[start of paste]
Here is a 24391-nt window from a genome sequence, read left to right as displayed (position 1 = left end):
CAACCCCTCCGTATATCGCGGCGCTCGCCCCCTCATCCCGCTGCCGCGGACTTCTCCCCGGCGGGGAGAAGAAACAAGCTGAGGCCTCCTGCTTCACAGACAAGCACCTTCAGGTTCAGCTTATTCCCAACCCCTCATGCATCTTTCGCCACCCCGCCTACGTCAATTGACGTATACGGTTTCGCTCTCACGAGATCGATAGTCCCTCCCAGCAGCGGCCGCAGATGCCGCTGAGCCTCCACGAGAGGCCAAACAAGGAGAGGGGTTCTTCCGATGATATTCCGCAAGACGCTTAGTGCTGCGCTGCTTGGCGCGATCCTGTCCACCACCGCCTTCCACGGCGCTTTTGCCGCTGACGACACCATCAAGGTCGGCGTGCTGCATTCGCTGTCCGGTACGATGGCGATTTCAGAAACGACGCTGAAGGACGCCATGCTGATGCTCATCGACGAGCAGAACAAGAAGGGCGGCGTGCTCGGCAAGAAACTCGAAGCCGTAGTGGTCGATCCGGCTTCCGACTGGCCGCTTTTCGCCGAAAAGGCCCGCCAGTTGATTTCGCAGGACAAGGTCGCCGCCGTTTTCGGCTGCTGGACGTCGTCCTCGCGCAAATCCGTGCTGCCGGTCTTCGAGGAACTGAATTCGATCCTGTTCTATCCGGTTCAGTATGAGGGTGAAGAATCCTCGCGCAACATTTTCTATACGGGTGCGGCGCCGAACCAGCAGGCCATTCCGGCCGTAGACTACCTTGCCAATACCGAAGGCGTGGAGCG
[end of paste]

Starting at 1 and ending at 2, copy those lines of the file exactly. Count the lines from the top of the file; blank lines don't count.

Here is a 24391-nt window from a genome sequence, read left to right as displayed (position 1 = left end):
CAACCCCTCCGTATATCGCGGCGCTCGCCCCCTCATCCCGCTGCCGCGGACTTCTCCCCGGCGGGGAGAAGAAACAAGCTGAGGCCTCCTGCTTCACAGACAAGCACCTTCAGGTTCAGCTTATTCCCAACCCCTCATGCATCTTTCGCCACCCCGCCTACGTCAATTGACGTATACGGTTTCGCTCTCACGAGATCGATAGTCCCTCCCAGCAGCGGCCGCAGATGCCGCTGAGCCTCCACGAGAGGCCAAACAAGGAGAGGGGTTCTTCCGATGATATTCCGCAAGACGCTTAGTGCTGCGCTGCTTGGCGCGATCCTGTCCACCACCGCCTTCCACGGCGCTTTTGCCGCTGACGACACCATCAAGGTCGGCGTGCTGCATTCGCTGTCCGGTACGATGGCGATTTCAGAAACGACGCTGAAGGACGCCATGCTGATGCTCATCGACGAGCAGAACAAGAAGGGCGGCGTGCTCGGCAAGAAACTCGAAGCCGTAGTGGTCGATCCGGCTTCCGACTGGCCGCTTTTCGCCGAAAAGGCCCGCCAGTTGATTTCGCAGGACAAGGTCGCCGCCGTTTTCGGCTGCTGGACGTCGTCCTCGCGCAAATCCGTGCTGCCGGTCTTCGAGGAACTGAATTCGATCCTGTTCTATCCGGTTCAGTATGAGGGTGAAGAATCCTCGCGCAACATTTTCTATACGGGTGCGGCGCCGAACCAGCAGGCCATTCCGGCCGTAGACTACCTTGCCAATACCGAAGGCGTGGAGCG